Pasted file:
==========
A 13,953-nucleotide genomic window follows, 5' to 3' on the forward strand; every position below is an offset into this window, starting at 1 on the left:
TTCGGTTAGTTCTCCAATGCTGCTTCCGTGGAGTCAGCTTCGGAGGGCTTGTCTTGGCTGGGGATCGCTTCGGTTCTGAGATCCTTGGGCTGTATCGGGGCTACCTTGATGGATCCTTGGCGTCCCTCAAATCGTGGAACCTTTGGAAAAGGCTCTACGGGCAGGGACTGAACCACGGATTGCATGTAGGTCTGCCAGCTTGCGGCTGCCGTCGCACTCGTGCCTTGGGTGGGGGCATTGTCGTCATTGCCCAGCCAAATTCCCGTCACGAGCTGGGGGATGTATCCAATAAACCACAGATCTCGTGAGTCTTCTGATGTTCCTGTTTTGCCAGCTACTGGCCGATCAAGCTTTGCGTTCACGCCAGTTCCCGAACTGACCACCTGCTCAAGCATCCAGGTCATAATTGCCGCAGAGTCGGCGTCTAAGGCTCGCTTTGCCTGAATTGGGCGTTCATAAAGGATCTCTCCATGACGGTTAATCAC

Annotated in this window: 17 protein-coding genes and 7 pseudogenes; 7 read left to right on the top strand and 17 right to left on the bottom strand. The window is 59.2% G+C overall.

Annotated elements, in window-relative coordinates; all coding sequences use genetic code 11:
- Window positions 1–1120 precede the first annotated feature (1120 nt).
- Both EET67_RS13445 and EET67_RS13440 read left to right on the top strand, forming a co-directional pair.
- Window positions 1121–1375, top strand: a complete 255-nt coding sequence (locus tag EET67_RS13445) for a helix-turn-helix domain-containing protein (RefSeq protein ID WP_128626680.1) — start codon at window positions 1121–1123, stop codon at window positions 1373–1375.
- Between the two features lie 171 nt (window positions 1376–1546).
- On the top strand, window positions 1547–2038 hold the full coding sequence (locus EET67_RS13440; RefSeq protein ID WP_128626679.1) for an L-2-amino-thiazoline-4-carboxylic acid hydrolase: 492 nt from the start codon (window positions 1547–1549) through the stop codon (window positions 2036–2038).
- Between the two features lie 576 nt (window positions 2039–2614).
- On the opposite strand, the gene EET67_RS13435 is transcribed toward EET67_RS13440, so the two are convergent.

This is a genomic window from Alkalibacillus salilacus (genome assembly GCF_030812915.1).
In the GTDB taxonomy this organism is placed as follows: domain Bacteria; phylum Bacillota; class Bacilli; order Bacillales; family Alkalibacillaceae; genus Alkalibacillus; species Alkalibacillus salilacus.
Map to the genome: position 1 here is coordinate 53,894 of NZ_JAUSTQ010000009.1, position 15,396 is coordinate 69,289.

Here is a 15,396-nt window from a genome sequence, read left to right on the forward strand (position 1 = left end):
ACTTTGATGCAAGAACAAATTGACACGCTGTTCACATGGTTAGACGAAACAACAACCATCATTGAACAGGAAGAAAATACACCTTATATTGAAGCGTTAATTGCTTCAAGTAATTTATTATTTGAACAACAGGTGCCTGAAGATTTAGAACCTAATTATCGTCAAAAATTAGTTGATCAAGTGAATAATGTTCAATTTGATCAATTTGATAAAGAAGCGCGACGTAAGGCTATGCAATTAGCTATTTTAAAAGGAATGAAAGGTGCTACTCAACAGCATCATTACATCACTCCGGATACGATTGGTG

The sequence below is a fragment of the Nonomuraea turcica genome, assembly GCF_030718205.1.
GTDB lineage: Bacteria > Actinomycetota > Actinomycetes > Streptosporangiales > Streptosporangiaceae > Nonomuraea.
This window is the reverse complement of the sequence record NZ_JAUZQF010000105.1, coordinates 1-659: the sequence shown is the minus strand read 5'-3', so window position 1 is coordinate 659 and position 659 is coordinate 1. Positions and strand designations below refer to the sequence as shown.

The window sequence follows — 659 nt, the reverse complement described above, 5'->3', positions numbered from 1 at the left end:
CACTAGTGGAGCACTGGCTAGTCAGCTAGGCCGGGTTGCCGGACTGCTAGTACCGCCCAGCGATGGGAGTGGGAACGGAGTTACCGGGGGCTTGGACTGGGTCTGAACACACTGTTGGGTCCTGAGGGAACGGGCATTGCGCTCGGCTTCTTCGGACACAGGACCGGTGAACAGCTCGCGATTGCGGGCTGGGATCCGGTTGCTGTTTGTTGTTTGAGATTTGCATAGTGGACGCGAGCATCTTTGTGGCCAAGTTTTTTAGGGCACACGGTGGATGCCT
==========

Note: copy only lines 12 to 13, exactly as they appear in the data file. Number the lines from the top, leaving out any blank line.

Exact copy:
This is a genomic window from Alkalibacillus salilacus (genome assembly GCF_030812915.1).
In the GTDB taxonomy this organism is placed as follows: domain Bacteria; phylum Bacillota; class Bacilli; order Bacillales; family Alkalibacillaceae; genus Alkalibacillus; species Alkalibacillus salilacus.